Petra was the impressive capital of the Nabataean kingdom from around the 6th century BC

The kingdom was absorbed into the Roman Empire in AD 106 and the Romans continued to expand the city. An important center for trade and commerce, Petra continued to flourish until a catastrophic earthquake destroyed buildings and crippled vital water management systems around AD 663. After Saladin’s conquest of the Middle East in 1189, Petra was abandoned and the memory of it was lost to the West.

Ancient City of Petra • History

Pliny the Elder and other writers identify Petra as the capital of the Nabataeans, and the center of their caravan trade. Enclosed by towering rocks and watered by a perennial stream, Petra not only possessed the advantages of a fortress, but controlled the main commercial routes which passed through it to Gaza in the west, to Bosra and Damascus in the north, to Aqaba and Leuce Come on the Red Sea, and across the desert to the Persian Gulf.

Evidence suggests that settlements had begun in and around Petra in the eighteenth dynasty of Egypt (1550–1292 BC). It is listed in Egyptian campaign accounts and the Amarna letters as Pel, Sela or Seir. Though the city was founded relatively late, a sanctuary existed there since very ancient times. Stations 19 through 26 of the stations list of Exodus are places associated with Petra. This part of the country was Biblically assigned to the Horites, the predecessors of the Edomites. The habits of the original natives may have influenced the Nabataean custom of burying the dead and offering worship in half-excavated caves. Although Petra is usually identified with Sela which means a rock, the Biblical references refer to it as “the cleft in the rock”, referring to its entrance. The second book of Kings seems to be more specific. In the parallel passage, however, Sela is understood to mean simply “the rock”.

On the authority of Josephus  Eusebius and Jerome assert that Rekem was the native name and Rekem appears in the Dead Sea Scrolls as a prominent Edom site most closely describing Petra and associated with Mount Seir. But in the Aramaic versions Rekem is the name of Kadesh, implying that Josephus may have confused the two places. Sometimes the Aramaic versions give the form Rekem-Geya which recalls the name of the village El-ji, southeast of Petra. The Semitic name of the city, if not Sela, remains unknown. The passage in Diodorus Siculus which describes the expeditions which Antigonus sent against the Nabataeans in 312 BC is understood to throw some light upon the history of Petra, but the “petra” referred to as a natural fortress and place of refuge cannot be a proper name and the description implies that the town was not yet in existence.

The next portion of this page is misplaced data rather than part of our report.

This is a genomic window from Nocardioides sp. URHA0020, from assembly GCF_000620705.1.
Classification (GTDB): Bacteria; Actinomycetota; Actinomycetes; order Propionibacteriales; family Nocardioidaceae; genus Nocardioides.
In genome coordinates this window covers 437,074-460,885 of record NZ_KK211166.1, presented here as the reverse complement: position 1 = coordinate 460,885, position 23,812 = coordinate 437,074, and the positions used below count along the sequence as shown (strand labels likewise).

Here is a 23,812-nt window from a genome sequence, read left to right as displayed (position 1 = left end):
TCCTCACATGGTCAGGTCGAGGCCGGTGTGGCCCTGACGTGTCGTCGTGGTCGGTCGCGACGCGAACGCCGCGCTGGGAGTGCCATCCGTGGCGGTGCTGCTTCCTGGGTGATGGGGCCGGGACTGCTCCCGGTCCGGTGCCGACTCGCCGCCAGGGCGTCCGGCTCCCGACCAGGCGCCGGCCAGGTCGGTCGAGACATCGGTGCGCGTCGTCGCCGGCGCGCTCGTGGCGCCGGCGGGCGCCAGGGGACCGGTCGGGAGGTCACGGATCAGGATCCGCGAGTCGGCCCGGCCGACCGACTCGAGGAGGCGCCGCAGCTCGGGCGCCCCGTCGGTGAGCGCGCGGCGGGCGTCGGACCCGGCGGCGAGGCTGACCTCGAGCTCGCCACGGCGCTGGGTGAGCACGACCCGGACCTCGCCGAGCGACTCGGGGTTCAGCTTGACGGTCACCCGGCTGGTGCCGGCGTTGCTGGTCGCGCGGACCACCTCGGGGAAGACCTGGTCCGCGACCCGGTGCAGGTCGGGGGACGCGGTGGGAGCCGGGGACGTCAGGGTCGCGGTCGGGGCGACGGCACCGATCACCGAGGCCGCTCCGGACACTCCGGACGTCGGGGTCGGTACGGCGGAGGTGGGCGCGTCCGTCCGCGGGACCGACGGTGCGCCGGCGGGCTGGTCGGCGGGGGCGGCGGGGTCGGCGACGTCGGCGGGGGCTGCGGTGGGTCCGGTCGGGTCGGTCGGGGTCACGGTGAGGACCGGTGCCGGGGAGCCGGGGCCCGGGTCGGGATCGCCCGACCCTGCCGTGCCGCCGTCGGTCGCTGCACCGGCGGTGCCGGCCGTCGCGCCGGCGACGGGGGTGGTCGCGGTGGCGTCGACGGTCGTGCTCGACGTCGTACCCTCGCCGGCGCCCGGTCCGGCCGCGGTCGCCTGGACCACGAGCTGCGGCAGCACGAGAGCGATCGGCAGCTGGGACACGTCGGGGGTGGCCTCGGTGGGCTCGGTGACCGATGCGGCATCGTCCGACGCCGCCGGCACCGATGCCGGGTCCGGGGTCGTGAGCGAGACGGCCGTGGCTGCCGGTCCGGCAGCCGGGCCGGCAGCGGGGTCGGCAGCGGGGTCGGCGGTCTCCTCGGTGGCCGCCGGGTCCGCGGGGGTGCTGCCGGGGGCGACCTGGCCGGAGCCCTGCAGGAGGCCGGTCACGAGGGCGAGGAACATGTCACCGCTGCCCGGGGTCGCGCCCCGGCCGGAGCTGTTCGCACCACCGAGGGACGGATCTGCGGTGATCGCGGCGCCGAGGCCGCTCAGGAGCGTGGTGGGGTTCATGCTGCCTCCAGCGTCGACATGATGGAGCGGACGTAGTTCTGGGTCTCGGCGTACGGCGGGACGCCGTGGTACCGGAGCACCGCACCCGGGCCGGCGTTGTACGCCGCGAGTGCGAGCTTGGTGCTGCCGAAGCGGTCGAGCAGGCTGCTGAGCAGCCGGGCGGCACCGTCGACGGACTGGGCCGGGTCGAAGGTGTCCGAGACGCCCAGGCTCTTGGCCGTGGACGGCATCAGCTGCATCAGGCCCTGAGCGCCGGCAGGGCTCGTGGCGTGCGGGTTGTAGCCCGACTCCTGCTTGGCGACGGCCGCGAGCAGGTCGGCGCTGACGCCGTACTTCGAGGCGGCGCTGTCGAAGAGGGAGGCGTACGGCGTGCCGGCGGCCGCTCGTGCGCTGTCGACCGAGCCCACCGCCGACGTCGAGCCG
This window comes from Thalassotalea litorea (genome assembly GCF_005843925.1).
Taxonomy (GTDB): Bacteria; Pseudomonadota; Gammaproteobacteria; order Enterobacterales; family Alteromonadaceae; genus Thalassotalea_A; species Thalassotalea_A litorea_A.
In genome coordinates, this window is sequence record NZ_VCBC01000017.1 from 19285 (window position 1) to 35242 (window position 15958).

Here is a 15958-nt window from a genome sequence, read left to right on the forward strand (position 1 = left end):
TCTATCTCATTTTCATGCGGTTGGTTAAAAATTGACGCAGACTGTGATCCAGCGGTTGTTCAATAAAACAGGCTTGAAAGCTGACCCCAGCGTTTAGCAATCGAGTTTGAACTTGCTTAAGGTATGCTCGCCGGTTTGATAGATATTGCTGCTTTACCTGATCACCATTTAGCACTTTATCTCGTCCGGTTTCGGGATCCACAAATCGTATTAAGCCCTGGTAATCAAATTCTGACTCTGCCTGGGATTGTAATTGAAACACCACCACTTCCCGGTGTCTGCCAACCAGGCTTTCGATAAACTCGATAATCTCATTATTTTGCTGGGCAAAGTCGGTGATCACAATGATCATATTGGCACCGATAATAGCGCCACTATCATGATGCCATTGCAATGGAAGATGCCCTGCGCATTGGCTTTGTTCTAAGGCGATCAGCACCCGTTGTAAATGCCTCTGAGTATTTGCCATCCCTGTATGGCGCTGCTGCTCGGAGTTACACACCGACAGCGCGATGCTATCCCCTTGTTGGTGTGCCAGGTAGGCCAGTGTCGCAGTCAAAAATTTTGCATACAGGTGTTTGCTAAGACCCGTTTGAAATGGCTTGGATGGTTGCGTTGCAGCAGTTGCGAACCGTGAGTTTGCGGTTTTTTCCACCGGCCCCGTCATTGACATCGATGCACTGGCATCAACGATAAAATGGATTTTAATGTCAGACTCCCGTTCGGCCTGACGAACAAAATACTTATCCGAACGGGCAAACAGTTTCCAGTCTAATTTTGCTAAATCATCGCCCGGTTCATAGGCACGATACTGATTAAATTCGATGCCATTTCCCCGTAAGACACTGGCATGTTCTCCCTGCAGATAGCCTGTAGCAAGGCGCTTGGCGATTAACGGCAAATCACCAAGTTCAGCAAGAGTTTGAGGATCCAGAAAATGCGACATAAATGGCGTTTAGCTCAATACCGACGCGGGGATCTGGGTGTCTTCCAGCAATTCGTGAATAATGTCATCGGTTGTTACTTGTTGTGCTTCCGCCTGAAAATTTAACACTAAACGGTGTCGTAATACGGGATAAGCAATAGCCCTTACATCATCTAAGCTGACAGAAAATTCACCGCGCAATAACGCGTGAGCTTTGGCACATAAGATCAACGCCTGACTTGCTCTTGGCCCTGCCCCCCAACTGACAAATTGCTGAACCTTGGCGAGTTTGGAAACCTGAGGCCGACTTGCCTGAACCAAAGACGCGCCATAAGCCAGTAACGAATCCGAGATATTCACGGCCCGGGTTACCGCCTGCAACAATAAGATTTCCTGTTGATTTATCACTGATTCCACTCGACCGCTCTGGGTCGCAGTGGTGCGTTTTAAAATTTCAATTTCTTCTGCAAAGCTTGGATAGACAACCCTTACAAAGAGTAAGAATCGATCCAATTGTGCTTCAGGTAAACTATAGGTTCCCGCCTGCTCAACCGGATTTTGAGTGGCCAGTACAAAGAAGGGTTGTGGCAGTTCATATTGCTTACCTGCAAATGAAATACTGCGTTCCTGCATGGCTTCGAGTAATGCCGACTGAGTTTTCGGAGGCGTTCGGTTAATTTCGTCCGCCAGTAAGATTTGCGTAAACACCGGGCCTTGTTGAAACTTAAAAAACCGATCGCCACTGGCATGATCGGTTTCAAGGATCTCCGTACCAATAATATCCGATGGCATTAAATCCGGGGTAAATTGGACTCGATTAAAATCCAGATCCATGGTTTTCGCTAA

The name “Rekem” was inscribed in the rock wall of the Wadi Musa opposite the entrance to the Siq, but about twenty years ago the Jordanians built a bridge over the wadi and this inscription was buried beneath tons of concrete.

More satisfactory evidence of the date of the earliest Nabataean settlement may be obtained from an examination of the tombs. Two types have been distinguished: the Nabataean and the Greco-Roman. The Nabataean type starts from the simple pylon-tomb with a door set in a tower crowned by a parapet ornament, in imitation of the front of a dwelling-house. Then, after passing through various stages, the full Nabataean type is reached, retaining all the native features and at the same time exhibiting characteristics which are partly Egyptian and partly Greek. Of this type there exist close parallels in the tomb-towers at el-I~ejr in north Arabia, which bear long Nabataean inscriptions and supply a date for the corresponding monuments at Petra. Then comes a series of tombfronts which terminate in a semicircular arch, a feature derived from north Syria. Finally come the elaborate façades copied from the front of a Roman temple; however, all traces of native style have vanished. The exact dates of the stages in this development cannot be fixed. Few inscriptions of any length have been found at Petra, perhaps because they have perished with the stucco or cement which was used upon many of the buildings. The simple pylon-tombs which belong to the pre-Hellenic age serve as evidence for the earliest period. It is not known how far back in this stage the Nabataean settlement goes, but it does not go back farther than the 6th century BC.

A period follows in which the dominant civilization combines Greek, Egyptian and Syrian elements, clearly pointing to the age of the Ptolemies. Towards the close of the 2nd century BC, when the Ptolemaic and Seleucid kingdoms were equally depressed, the Nabataean kingdom came to the front. Under Aretas III Philhellene, (c.85–60 BC), the royal coins begin. The theatre was probably excavated at that time, and Petra must have assumed the aspect of a Hellenistic city. In the reign of Aretas IV Philopatris, (9 BC–40 AD), the fine tombs of the el-I~ejr [?] type may be dated, and perhaps also the great High-place.

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